We got stuck in a mini-traffic jam on our way out of the market. Siem Reap, Cambodia. 

For all those who strive to make an honest buck there are those who prefer dishonest means; whereas crime was unheard of when I first arrived in Siem Reap 19 years ago, it now pays to be prudent.

Where would you like to see the business in 5 years?
BU-YTTA, caters to individuals, couples, families, and small groups—as many people as can fit in one tuk tuk, really. Our intention is to provide our clients with an unforgettable Cambodian experience, off the temple track, where they can touch, taste, smell, see, and hear the Cambodia of today.

Presently, if we had a tour a day, 5-6 days a week, I’d feel extremely satisfied; but I don’t want our tours to become so popular that I have to turn people away!

What's your number one recommendation for folks visiting Cambodia?
Don’t fool yourself into thinking that if you've seen Angkor Wat you've seen Cambodia. BIG
MISTAKE!! Visit a local market, get out into the countryside, meet the people, eat their food. That’s what I’d recommend. Judging from the feedback posted on TripAdvisor, if I were you
I’d contact Bees Unlimited—Your Temple Tour Alternative, and book one of our “Discover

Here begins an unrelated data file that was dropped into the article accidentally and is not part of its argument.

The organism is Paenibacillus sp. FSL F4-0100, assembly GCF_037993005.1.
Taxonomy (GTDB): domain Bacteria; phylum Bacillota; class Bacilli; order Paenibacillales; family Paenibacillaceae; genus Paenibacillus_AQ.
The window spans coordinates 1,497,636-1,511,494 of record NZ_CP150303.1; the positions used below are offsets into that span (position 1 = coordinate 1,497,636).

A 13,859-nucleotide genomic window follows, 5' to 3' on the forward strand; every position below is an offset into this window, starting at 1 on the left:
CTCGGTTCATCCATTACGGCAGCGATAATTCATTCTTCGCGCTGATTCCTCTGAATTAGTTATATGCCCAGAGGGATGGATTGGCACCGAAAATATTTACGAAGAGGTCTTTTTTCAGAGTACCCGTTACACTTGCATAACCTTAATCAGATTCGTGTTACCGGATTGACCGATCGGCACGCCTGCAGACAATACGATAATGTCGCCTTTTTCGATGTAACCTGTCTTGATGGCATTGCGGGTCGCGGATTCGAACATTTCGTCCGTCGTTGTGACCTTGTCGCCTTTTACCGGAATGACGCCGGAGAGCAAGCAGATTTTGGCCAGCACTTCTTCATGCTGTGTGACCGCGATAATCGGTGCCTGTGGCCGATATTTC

Cambodia” tours, to experience the Cambodia of the here and now. You won’t be disappointed!

On Dani's "Discover Cambodia" Tour we headed out into the countryside and had first-hand encounters with all sorts of wildlife - including these beautiful carnivorous plants. 

Anything else you'd like to share?
For those who take our recommendation seriously, may I just say that Market Tours are good anytime; Angkor Nature Tours are best in the rainy season (June-Nov); Bee Tours are best Dec-March; Village/Countryside Tours are particularly pleasant during the rainy season, with the dry season (Dec-May) being hot and dusty; but there is always something interesting and unusual to experience any time of year. Hope to see you soon!

Happy campers with Dani Jump of Bees Unlimited after a full day of touring, learning and tasting. 

Get in touch with Dani and Bees Unlimited—Your Temple Tour Alternative at (beesunlimited @ yahoo dot com) for a tour the next time you are rolling through Siem Reap or follow them on Facebook for amazing photos of Cambodian wildlife and rural beauty!

Where to stay in Siem Reap:
Tanja & Frank were gracious hosts and recommended our awesome tour with Dani! Stay with them at Bayon Gardens Guesthouse & Backpackers or follow on Facebook.